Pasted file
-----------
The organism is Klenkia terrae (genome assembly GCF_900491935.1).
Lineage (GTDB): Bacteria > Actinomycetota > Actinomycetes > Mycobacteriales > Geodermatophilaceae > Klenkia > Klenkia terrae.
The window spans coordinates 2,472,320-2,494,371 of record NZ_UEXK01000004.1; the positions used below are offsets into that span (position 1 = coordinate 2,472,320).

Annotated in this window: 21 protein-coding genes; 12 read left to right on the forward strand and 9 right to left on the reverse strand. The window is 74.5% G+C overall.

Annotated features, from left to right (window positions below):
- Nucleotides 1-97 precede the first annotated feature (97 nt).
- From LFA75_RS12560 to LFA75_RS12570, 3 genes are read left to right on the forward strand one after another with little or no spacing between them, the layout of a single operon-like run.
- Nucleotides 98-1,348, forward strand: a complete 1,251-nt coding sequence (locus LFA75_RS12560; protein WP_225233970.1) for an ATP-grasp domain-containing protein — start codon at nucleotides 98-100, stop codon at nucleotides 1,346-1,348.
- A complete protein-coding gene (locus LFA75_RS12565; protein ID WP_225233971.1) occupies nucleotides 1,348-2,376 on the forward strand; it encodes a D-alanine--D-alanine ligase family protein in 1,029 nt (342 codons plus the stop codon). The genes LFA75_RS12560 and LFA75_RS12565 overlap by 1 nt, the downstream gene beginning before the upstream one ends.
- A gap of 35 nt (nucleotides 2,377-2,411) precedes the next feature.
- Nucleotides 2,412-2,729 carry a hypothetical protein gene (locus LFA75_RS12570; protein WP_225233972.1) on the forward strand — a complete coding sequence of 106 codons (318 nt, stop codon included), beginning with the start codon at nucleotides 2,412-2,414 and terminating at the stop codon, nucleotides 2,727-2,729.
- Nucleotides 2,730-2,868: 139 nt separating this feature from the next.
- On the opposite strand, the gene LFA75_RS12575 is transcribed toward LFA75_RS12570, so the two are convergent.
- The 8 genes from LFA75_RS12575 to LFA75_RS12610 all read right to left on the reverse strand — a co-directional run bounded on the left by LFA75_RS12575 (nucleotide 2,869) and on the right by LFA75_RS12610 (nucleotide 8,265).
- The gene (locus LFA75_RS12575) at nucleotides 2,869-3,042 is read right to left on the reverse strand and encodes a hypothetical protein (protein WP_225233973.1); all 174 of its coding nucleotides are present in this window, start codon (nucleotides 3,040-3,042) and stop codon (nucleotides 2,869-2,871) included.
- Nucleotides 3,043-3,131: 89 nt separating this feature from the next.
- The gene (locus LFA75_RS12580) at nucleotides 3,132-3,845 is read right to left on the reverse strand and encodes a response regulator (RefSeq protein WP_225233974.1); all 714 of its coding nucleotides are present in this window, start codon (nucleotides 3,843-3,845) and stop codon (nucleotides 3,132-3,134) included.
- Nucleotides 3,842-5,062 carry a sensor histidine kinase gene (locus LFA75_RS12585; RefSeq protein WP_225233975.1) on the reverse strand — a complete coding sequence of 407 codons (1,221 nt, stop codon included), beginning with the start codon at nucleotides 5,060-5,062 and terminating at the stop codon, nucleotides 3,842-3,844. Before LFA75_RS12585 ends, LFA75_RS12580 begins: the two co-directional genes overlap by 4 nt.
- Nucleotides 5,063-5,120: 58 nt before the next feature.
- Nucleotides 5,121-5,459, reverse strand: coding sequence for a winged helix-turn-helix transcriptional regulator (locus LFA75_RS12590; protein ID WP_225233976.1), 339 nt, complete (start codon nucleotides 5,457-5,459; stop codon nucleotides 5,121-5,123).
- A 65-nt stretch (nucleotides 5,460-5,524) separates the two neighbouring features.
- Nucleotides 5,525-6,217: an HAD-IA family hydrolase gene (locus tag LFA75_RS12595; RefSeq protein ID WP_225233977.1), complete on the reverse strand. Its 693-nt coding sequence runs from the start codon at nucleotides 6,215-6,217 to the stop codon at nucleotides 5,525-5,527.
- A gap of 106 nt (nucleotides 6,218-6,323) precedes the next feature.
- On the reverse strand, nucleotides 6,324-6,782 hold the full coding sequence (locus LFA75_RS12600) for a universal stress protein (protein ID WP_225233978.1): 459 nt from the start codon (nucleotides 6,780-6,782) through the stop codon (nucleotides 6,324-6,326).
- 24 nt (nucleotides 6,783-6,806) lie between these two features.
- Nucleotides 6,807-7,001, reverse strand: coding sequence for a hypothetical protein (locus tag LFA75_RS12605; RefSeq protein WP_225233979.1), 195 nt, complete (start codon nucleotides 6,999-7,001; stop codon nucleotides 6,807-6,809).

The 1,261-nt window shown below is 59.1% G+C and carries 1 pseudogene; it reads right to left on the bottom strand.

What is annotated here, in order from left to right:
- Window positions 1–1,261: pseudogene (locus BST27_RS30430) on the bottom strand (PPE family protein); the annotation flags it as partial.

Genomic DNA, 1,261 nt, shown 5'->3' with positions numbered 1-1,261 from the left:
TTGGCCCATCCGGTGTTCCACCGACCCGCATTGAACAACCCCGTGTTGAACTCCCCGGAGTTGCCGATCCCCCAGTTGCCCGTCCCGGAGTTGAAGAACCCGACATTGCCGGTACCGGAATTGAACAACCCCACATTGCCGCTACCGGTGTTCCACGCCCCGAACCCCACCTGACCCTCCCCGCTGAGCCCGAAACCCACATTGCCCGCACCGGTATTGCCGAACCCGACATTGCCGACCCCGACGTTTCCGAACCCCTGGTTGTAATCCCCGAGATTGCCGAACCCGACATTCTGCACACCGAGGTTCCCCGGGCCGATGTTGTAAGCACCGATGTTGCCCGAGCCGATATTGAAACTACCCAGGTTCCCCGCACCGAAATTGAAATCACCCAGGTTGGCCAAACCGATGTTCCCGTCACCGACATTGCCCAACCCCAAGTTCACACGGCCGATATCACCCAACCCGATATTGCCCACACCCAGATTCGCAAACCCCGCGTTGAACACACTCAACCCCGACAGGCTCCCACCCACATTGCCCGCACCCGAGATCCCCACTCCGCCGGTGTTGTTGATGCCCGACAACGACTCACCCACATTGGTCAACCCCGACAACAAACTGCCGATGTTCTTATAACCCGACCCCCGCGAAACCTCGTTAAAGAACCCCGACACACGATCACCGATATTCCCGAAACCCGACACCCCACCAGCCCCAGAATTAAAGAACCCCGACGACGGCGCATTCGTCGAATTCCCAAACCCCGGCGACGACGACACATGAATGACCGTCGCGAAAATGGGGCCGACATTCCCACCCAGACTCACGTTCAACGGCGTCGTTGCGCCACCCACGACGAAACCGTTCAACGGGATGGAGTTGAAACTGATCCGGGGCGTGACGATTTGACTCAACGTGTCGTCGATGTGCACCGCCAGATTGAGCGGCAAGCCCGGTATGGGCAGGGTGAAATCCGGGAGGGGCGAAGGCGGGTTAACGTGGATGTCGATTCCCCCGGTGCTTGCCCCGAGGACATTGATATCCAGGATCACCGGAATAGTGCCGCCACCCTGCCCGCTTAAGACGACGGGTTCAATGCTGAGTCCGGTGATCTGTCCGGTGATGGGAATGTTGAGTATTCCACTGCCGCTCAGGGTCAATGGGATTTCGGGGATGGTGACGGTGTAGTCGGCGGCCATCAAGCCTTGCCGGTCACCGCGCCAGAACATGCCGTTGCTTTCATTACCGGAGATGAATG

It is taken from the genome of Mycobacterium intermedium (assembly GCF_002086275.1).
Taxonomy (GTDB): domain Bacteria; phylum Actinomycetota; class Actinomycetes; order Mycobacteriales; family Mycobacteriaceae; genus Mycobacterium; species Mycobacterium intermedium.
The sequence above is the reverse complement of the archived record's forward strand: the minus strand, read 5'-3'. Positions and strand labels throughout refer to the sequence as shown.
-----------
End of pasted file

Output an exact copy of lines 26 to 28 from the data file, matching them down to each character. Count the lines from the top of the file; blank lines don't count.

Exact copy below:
- Nucleotides 6,807-7,001, reverse strand: coding sequence for a hypothetical protein (locus tag LFA75_RS12605; RefSeq protein WP_225233979.1), 195 nt, complete (start codon nucleotides 6,999-7,001; stop codon nucleotides 6,807-6,809).

The 1,261-nt window shown below is 59.1% G+C and carries 1 pseudogene; it reads right to left on the bottom strand.

What is annotated here, in order from left to right: